Three Lower Hutt community boards will next week demand that the Wellington Regional Council stop all water bottling consents from the Waiwhetu aquifer.
There are two existing consents to draw almost 950 million litres a year from the Lower Hutt groundwater zone and a new consent is being considered to draw another 432m.
The aquifer supplies the Wellington region with 40 percent of its water.
More than 86 percent of the aquifer's water has been allocated.
Petone Community Board chair Pam Hanna said it, along with the Wainuiomata and Eastbourne Boards, would ask the regional council and central government for a moratorium on the two current consents and ask that all future consents be publicly notified - which they currently are not.
"We feel that the public needs to be involved in these decisions," she said.
Ms Hanna said it was unclear what role the board could play in the regional council's decision, but it needed to do something and hoped if the motions were passed it would leverage some influence.
"We're working through it but what might happen is after the meeting, we forward the motion to all regional councillors and the chief executive and we'll be working with the Hutt City Council chief executive to work out the best avenues to do this."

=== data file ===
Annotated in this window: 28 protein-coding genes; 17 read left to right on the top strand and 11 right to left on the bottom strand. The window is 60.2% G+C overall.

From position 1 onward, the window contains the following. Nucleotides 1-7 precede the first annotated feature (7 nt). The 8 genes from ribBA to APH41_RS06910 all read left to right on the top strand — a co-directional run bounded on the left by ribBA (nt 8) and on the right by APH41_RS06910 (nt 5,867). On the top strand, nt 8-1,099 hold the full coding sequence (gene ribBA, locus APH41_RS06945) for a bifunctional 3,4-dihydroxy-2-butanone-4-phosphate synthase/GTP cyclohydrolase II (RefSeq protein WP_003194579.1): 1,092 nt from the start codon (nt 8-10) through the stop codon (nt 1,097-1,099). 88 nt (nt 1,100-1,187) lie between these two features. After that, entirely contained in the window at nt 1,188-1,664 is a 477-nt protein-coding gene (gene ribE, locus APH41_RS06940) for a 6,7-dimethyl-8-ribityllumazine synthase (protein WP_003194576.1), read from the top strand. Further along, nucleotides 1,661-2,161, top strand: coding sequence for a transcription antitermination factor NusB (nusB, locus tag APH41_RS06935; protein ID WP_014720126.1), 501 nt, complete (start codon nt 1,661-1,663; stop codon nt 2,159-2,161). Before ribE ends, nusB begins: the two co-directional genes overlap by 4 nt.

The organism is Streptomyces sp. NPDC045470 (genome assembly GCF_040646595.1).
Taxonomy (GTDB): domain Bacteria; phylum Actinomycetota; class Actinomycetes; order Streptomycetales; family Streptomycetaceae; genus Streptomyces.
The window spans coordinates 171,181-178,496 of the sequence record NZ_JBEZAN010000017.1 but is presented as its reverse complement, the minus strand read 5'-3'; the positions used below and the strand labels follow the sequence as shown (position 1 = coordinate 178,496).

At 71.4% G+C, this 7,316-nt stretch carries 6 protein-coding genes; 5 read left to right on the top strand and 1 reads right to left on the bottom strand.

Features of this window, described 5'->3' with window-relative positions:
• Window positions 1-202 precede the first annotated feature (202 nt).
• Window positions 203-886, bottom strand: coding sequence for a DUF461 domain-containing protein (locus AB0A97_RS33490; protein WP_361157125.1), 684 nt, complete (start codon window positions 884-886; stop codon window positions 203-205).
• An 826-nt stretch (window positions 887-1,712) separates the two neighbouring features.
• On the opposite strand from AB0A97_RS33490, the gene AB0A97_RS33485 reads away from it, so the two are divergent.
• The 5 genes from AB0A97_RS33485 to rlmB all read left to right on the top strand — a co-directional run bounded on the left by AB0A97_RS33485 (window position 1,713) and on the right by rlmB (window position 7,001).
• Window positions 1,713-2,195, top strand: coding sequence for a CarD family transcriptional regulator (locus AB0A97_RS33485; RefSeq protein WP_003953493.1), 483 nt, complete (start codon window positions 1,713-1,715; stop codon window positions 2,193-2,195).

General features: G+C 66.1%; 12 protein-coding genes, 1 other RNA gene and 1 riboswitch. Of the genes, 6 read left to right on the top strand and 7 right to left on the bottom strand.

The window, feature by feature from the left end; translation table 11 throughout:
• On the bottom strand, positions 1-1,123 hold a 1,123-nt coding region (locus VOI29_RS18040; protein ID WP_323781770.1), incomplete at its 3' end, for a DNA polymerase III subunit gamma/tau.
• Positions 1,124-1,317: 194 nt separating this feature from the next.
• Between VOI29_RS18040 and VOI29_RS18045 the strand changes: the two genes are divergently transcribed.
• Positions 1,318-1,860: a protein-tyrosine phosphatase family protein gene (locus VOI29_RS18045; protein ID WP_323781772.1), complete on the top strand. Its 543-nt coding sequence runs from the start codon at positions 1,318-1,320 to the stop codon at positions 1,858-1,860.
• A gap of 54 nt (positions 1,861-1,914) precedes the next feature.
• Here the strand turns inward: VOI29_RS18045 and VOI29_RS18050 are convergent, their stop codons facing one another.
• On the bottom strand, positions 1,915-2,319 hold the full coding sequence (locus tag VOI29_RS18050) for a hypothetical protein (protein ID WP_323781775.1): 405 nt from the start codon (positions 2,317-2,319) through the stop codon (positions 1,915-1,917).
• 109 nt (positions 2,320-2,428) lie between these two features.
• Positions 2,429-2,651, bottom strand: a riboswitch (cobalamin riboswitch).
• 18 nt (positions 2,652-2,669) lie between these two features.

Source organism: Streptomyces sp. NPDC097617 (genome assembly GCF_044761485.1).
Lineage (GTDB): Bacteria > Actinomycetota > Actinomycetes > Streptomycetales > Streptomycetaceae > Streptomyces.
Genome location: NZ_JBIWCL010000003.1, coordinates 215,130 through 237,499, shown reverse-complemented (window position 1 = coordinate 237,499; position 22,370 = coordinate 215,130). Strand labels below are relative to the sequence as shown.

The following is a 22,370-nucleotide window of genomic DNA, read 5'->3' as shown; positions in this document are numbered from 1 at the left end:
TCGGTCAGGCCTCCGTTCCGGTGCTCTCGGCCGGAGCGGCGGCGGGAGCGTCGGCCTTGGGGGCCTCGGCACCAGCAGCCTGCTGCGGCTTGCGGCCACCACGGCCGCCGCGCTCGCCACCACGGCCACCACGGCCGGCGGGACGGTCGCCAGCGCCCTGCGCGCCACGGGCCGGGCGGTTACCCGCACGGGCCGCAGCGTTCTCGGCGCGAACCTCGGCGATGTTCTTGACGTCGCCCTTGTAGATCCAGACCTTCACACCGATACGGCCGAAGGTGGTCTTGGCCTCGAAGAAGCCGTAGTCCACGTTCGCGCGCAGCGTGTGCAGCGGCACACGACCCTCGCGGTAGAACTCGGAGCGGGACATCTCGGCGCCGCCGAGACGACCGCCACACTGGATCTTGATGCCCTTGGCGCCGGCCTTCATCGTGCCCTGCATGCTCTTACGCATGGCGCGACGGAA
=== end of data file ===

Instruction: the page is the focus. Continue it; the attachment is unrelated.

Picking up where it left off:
The boards would hold their individual meetings in succession next week on Monday, Tuesday and Wednesday.
"They will all possibly - hopefully - have passed this motion this coming week ... I can't imagine a majority voting against it," Ms Hanna said.
"Petone itself has always been proud of having clean, pure water which we no longer have because it has had to be chlorinated and so for the Petone community the water is very important."
The boards previously banded together to lobby the city council to declare a climate emergency - which it did.
She said at the meeting the board might also discuss working with the Upper Hutt City Council to lobby.
A consent to bottle 180 million litres of water a year in Upper Hutt has recently prompted resident Tracey Ultra to start a petition for it to be revoked.
The consent went unnoticed for six years because it was not publicly notified.
The regional council has previously said it could only revoke existing consents if there was a concern the environment was being harmed.